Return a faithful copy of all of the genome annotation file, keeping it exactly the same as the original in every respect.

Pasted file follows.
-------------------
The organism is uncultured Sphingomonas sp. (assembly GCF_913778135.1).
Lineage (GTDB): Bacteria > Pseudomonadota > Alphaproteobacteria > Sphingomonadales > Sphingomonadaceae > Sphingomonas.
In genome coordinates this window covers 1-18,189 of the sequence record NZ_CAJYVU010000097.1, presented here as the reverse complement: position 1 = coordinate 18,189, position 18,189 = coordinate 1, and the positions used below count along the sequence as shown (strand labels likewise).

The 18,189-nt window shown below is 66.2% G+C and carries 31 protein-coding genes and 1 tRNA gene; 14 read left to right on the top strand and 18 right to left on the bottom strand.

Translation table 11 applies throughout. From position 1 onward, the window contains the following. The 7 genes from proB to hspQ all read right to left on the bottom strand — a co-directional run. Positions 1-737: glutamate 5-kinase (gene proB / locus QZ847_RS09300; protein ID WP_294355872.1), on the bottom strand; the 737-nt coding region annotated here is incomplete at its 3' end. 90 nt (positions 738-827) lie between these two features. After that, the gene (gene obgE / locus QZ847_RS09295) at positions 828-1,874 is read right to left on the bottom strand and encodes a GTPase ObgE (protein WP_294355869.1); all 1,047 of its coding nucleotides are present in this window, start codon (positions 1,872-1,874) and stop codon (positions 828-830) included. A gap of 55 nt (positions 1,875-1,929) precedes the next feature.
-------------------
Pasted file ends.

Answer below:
The organism is uncultured Sphingomonas sp. (assembly GCF_913778135.1).
Lineage (GTDB): Bacteria > Pseudomonadota > Alphaproteobacteria > Sphingomonadales > Sphingomonadaceae > Sphingomonas.
In genome coordinates this window covers 1-18,189 of the sequence record NZ_CAJYVU010000097.1, presented here as the reverse complement: position 1 = coordinate 18,189, position 18,189 = coordinate 1, and the positions used below count along the sequence as shown (strand labels likewise).

The 18,189-nt window shown below is 66.2% G+C and carries 31 protein-coding genes and 1 tRNA gene; 14 read left to right on the top strand and 18 right to left on the bottom strand.

Translation table 11 applies throughout. From position 1 onward, the window contains the following. The 7 genes from proB to hspQ all read right to left on the bottom strand — a co-directional run. Positions 1-737: glutamate 5-kinase (gene proB / locus QZ847_RS09300; protein ID WP_294355872.1), on the bottom strand; the 737-nt coding region annotated here is incomplete at its 3' end. 90 nt (positions 738-827) lie between these two features. After that, the gene (gene obgE / locus QZ847_RS09295) at positions 828-1,874 is read right to left on the bottom strand and encodes a GTPase ObgE (protein WP_294355869.1); all 1,047 of its coding nucleotides are present in this window, start codon (positions 1,872-1,874) and stop codon (positions 828-830) included. A gap of 55 nt (positions 1,875-1,929) precedes the next feature.